“The Lord was with Joseph and he prospered, and he lived in the house of his Egyptian master.” –Genesis 39:2
Indwelt By God
In the beginning God created the heavens and the earth. When he had created all that he wanted, God made man and put him in charge of all that he made. “Fill the earth and subdue it. Rule over the fish of the sea and the birds of the air and over every living creature that moves on the ground”, God told the man (Genesis 1:28). God put man in the garden to work it and take care of it (Genesis 2:15).
But what was the kind of man that God put in the workplace that was the garden of Eden? It was the man who bore within him the life of God and carried around within him the presence of God. When God formed the man from the dust of the ground, he breathed into his nostrils the breath of life, and the man became a living being (Genesis 2:7). The presence of God was right inside of him. Even though God would come in the cool of the day to visit with the man, he never really was separated from God for God dwelt within him. Later, Job testified: “The Spirit of God has made me; the breath of the Almighty gives me life” (Job 33:4).
The presence of God is not something like a work tool that can be taken up when there is work to do and dropped at the completion of such a task. That has never been the divine plan. Carrying God’s presence in the workplace therefore does not begin with when one has work to do and there is a felt need to invoke a supernatural force; the presence of God is to be borne perpetually by the believer. It is that constantly borne presence that is taken into every sphere of existence, work included.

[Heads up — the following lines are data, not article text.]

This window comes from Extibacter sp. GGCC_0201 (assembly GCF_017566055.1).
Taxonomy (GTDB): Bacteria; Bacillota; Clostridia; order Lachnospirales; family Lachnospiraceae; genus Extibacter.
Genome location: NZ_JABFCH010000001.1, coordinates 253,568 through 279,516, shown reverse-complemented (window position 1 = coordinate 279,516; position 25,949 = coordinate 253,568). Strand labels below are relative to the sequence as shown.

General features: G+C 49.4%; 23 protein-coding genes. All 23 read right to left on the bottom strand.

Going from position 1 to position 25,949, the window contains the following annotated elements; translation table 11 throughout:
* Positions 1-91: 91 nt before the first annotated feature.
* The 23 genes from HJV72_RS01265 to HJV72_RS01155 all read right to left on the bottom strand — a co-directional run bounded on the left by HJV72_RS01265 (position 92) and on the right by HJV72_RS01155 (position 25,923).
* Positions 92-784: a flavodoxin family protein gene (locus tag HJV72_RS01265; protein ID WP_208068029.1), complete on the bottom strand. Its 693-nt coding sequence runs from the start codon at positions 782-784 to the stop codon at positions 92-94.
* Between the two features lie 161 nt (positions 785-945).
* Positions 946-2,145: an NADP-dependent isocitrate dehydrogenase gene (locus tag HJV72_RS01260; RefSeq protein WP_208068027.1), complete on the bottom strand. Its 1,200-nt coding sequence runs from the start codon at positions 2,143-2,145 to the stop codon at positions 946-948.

Even in the dispensation when the Spirit was not poured out on all flesh, God had promised: “My dwelling place will be with them; I will be their God and they will be my people” (Ezekiel 37:27). It is those in whom God dwells that can bear him about in their places of work. It begins by a surrender of one’s life to Jesus Christ as Lord and Saviour and an indwelling of the surrendered life by the Spirit of God. Only such a person can carry God’s presence to their workplace.
At Home, In Prison and In The Palace
Joseph very well exemplifies the kind of life we are talking about. It did not matter where he was, the indwelt divine presence shone through all his endeavours. In the comfort zone of his father’s house, he stood out among his brothers; his life contrasted theirs and became a source of conflict. That conflict led to his being sold into slavery to Egypt. He found himself in Potiphar’s house and who he carried within shone forth still: “The Lord was with Joseph and he prospered, and he lived in the house of his Egyptian master” (Genesis 39:2). Joseph prospered because the Lord was with him. That presence also gave Joseph favour in the eyes of his master, who put Joseph in charge of all his household and all that he owned. In fact, Potiphar, the Bible says, “did not concern himself with anything except the food he ate” (Genesis 39:6). But it was not only about an intangible presence of the Lord that Joseph bore as he worked; it was also about how honestly and diligently he carried out his duties. When Mrs Potiphar tried to lure him into usurping his boss’s rights over her, he would not succumb.
Carrying God’s presence in the workplace goes beyond bearing a name. Like Joseph, it must reflect in the way you conduct the business assigned to you. Are you diligent? Are you trustworthy? If your master entrusts his ‘household’ into your hands, what will happen to his treasure, his ‘wife’? Will you violate ‘her’?